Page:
The “block height” refers to how many of these blocks exist to date on a specific ledger or blockchain. It is a unit of measuring time in terms of the blockchain.
For example, Bitcoin has a block made every 10 minutes and the total blocks already included in its blockchain make up the block height.
“Block rewards” are the rewards that are given to the nodes for solving the mathematical equation that is related to the block. This process is also called mining and is the rewards process that makes sure nodes have a reason to maintain the blockchain and work towards confirming transactions. In the case of Bitcoin, every time a block is added to the blockchain, a block reward of 12.5 coins are given to the node that first solves the equation.
A fork is a permanent split of a current blockchain into two. The newly created blockchain is called a fork of the first. This is done for a variety of reasons: either to stop a 51% attack, a bug in the program, or more often, to move the program to a new set of consensus rules that have substantial changes to the system and underlying programming.
For example, in order to combat the centralization of mining power in Bitcoin due to ASIC’s, Bitcoin Gold was forked from the main Bitcoin. Bitcoin Gold works on an algorithm that is ASIC-resistant and thus isn’t profitable to ASIC miners. This in turn makes a wider range of computing hardware capable of mining and decentralizes the overall network.
Hashrate or Hash’s refer to the speed a specific computer or node to solve the math problem or puzzle that creates a block. Certain hardware, like an ASIC, is designed to have a much higher hash rate and thus be much more likely to solve a block and receive the reward.
Think of it like a guessing game. Each hash is a guess at the correct answer to solving a block; the higher the hashrate, the more guesses and chances of guessing correct.
To put it into perspective, your home PC will likely be able to hash at a hashrate of around 10-50 hash’s per second. An ASIC, on the other hand, will be able to produce a hashrate of up to 13,000,000,000,000 hash’s per second and therefore has a much better chance of solving the puzzle.
Multisig is a multi signature form of security that makes a given transaction only possible with more than one approval from the owner.
For example, if a company was to have a multisig wallet, they could ensure that no single employee would have access to their coins. Think of it like a cheque that needs two signatures from two different directors to be valid. Similarly, a multsig requires more than one approval to implement a transaction.
POW & POS
POW is “Proof of Work” and is essentially the proof that a miner is working and should receive the rewards. In other words, the POW of Bitcoin is in the solving of the puzzle through hashing. By solving the puzzle, you are proving you worked on the puzzle and thus are entitled to the rewards.
POS, “Proof of Stake,” is another form of creating blocks but instead of proving you worked and thus earned the rewards, you must prove you own a stake in the network already.
For example, instead of whoever solves the puzzle first, a set amount is given to anyone who owns X number of tokens and is connected at a specific time to give consensus. These are the two very different ways that a cryptocurrency is issued.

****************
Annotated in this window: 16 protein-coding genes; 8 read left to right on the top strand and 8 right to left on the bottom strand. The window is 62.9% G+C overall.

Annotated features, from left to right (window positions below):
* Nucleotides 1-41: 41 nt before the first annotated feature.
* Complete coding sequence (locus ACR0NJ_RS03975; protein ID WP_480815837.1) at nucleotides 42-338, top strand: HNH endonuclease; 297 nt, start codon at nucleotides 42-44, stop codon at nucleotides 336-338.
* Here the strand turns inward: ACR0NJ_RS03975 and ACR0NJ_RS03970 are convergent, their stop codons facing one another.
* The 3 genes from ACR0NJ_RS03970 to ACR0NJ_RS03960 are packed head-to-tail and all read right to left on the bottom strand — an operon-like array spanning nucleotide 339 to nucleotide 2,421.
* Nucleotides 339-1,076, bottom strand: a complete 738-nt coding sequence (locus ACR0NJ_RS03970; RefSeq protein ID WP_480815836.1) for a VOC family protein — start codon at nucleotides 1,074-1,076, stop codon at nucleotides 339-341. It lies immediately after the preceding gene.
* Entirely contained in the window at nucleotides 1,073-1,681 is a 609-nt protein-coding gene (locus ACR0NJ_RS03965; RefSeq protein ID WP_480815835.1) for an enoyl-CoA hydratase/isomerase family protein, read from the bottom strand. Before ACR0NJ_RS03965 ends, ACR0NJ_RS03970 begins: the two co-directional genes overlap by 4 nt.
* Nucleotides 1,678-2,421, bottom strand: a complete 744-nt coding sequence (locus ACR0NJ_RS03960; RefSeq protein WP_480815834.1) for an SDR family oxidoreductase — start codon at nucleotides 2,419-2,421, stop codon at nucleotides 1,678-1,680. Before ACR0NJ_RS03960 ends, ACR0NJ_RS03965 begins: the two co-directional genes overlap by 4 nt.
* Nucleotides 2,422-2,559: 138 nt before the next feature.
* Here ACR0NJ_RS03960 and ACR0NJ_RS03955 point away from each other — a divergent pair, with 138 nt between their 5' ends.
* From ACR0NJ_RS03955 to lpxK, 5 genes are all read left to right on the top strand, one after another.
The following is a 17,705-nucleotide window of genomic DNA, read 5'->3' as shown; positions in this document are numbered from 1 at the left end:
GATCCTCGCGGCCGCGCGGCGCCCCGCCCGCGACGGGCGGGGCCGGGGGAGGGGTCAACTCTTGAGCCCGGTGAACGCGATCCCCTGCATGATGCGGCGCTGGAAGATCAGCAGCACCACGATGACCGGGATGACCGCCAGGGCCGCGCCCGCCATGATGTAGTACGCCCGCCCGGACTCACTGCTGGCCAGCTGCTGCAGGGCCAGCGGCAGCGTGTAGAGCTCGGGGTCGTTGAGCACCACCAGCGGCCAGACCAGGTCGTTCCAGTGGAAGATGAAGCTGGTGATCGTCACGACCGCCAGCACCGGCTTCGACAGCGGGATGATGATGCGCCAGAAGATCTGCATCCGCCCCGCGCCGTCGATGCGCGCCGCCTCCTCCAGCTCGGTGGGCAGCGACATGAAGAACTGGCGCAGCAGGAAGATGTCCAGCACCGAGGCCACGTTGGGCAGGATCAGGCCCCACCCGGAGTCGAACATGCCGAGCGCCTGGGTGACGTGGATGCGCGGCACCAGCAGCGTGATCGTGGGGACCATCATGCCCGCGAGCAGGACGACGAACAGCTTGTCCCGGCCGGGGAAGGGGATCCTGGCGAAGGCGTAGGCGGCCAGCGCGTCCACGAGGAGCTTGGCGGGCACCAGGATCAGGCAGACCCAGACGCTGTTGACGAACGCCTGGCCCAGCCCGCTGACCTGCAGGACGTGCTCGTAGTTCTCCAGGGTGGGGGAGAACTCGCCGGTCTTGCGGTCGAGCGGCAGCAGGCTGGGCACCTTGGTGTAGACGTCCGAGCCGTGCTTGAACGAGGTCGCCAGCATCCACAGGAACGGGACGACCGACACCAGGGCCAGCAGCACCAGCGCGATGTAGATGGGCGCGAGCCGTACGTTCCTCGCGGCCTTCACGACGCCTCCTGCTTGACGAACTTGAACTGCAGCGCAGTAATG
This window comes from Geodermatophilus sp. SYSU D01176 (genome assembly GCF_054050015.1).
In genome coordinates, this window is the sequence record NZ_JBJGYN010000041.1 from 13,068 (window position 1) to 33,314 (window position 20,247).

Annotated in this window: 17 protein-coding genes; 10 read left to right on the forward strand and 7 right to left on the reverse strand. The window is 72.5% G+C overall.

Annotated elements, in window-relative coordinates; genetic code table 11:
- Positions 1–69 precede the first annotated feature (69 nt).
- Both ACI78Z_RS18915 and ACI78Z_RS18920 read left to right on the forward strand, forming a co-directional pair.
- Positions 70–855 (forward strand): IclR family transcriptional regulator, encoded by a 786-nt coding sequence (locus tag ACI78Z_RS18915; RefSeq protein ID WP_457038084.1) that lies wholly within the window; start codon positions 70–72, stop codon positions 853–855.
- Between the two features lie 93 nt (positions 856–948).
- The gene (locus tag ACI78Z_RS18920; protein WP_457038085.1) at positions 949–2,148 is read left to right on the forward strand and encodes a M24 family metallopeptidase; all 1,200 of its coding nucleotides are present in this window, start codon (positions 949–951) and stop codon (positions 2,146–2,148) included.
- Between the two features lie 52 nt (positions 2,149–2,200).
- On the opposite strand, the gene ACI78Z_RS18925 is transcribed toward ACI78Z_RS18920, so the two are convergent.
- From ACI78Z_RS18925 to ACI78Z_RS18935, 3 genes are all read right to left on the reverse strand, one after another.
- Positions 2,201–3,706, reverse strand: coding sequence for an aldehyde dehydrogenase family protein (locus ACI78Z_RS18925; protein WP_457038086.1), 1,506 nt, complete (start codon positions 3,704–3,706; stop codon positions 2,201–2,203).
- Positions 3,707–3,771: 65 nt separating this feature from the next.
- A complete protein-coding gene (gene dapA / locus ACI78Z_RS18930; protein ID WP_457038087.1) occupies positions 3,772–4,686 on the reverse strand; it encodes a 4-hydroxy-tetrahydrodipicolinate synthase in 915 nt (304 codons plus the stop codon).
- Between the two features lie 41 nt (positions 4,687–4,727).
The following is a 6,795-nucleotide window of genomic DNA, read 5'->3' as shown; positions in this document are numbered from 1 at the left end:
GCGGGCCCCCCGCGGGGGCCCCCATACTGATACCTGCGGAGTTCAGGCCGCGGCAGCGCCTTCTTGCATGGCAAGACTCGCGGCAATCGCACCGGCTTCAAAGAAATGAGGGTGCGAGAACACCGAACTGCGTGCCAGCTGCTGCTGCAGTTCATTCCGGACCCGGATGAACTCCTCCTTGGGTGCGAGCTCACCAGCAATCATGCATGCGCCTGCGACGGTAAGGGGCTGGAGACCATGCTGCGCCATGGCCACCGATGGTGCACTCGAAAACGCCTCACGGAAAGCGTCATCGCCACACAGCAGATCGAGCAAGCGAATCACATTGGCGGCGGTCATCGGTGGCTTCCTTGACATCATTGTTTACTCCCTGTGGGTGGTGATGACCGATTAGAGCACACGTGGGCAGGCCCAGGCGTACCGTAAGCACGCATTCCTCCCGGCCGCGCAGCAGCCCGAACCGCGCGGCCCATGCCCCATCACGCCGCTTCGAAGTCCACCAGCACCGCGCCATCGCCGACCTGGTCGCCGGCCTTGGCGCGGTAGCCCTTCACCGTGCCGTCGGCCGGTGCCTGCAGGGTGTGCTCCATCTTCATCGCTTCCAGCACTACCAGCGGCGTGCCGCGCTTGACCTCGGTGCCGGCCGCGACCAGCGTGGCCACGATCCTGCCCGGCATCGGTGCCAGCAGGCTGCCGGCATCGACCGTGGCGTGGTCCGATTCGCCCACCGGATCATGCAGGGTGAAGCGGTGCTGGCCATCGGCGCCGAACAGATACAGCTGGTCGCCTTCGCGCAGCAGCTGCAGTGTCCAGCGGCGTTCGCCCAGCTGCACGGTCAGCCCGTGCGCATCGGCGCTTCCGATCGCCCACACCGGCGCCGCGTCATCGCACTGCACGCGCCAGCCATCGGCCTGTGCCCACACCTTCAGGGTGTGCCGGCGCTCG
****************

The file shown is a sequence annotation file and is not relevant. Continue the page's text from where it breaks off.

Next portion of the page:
Some newer coins use a mix of the two systems as both have advantages and disadvantages over the other.
In the world of Bitcoin, the public key is the public portion of the ledger or blockchain. It is the address to the information stored and is available for anyone to access.
The private key is the cryptographic, private part of the blockchain that gives access to a specific public key.
In terms of Bitcoin, a public key is the address where the coins are stored and accounted for, and the private key is the code that gives you access to transfer or send that stored information or value.
A smart contract is an unalterable agreement stored on the blockchain with specific operations that, once completed, will automatically fulfill that operation.
For example, a smart contract may be used for certain deliveries of information. Once that information is delivered and verified by the blockchain, it then releases money or data as promised in the contract.
An example of this is if the smart contract states that, on X date, Y data will be transferred from party A to party B, as the blockchain reaches the block height that correlates with that date, the data will automatically be transferred.
This type of contract makes pre-authorized payments, that are still secured against fraud or either party not fulfilling their obligations, possible without a third-party arbitrator.
An ICO is an initial coin offering and is a means by which a company can raise funding for a specific project or idea. In the case of most ICOs, a company offers a token or coin in exchange for funds. The token is then used to secure the network through either a POS style blockchain or to be used on the platform to facilitate smart contracts or trade.
A premine is when a coin is not released publicly at first and is mined by a certain group prior to the general network, having a chance to compete for block rewards. Companies looking to issue a currency while keeping a portion as profits for developers and creators usually do this.
Either method ensures that the creator of the blockchain gets compensation for its use and a percentage of future value of the overall network.